On Top of the News
The Case for Cop and Teacher Cams
8/18/14 | Chicago Tribune
Behind the Headline
Lights, Camera, Action!
Spring 2011 | Education Next
As interest has grown in the idea of requiring police officers to wear video cameras, Slate’s Reihan Salam wonders why we don’t also ask teachers to wear them. Salam identifies two distinct uses for videotapes of classrooms. First, they could be used to see if teachers are disciplining students in a race-neutral way. Second, they could allow teachers (and others) to evaluate their performance in the classroom and could help teachers improve. He writes
Video recording could help teachers beat back shrill accusations of incompetence and top-down, one-size-fits-all schemes for measuring effectiveness. Many teachers have, for good reason, resisted the concept of value-added assessments that rely heavily on standardized tests, preferring instead classroom evaluations that involve occasional visits from outside observers. Video recording every class session would give observers far more data to work with, thus giving them a fairer and more complete picture of how well a given teacher is doing day in and day out — not just a brief snapshot drawn from an hour or two.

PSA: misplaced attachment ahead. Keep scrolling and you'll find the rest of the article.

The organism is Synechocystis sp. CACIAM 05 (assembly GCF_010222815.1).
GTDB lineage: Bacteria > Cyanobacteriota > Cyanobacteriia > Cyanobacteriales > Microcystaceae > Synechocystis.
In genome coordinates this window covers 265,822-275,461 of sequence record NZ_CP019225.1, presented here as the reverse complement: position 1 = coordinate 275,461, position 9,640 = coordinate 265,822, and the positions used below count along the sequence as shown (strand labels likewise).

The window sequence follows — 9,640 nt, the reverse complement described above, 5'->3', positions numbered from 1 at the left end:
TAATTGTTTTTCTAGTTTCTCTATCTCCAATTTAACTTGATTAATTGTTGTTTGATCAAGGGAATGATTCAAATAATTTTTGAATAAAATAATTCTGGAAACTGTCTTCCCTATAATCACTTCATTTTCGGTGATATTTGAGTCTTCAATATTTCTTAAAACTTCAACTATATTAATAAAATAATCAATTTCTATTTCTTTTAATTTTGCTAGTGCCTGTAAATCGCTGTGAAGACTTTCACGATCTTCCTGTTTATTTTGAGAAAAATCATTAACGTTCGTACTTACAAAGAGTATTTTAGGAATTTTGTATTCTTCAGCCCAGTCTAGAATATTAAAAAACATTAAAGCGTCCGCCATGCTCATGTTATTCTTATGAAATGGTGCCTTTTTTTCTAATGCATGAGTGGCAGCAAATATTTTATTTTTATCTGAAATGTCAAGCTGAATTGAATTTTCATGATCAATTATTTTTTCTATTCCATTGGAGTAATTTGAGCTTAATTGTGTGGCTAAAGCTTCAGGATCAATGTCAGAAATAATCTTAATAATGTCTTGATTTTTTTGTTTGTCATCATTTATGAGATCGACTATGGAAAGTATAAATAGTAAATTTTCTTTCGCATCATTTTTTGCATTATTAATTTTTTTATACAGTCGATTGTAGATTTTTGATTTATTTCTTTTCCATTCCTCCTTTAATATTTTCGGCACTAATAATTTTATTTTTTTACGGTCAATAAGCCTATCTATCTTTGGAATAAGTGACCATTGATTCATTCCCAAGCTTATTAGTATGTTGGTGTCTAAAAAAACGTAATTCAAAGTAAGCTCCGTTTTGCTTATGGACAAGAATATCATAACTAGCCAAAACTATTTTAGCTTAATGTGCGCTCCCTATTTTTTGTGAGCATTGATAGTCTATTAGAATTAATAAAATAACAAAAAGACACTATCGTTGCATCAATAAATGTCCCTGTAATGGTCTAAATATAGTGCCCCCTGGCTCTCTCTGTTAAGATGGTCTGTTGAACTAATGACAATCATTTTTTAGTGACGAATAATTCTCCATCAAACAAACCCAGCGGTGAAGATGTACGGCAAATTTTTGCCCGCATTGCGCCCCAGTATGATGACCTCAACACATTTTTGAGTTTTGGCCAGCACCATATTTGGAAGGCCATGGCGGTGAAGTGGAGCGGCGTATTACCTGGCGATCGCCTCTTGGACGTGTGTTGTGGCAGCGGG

Video recording is nothing more and nothing less than a tool for accountability. Those who use their power responsibly and who make a good-faith effort to do their jobs well have much to gain from video recording. Those who abuse their power and who otherwise cut corners will either have to shape up or answer for their actions. If you come across an argument against video recording that doesn’t sound like an attempt to avoid accountability, fill me in.
Ed Next’s Mike Petrilli wrote about using video recordings to evaluate teachers in the Spring 2011 issue of Education Next.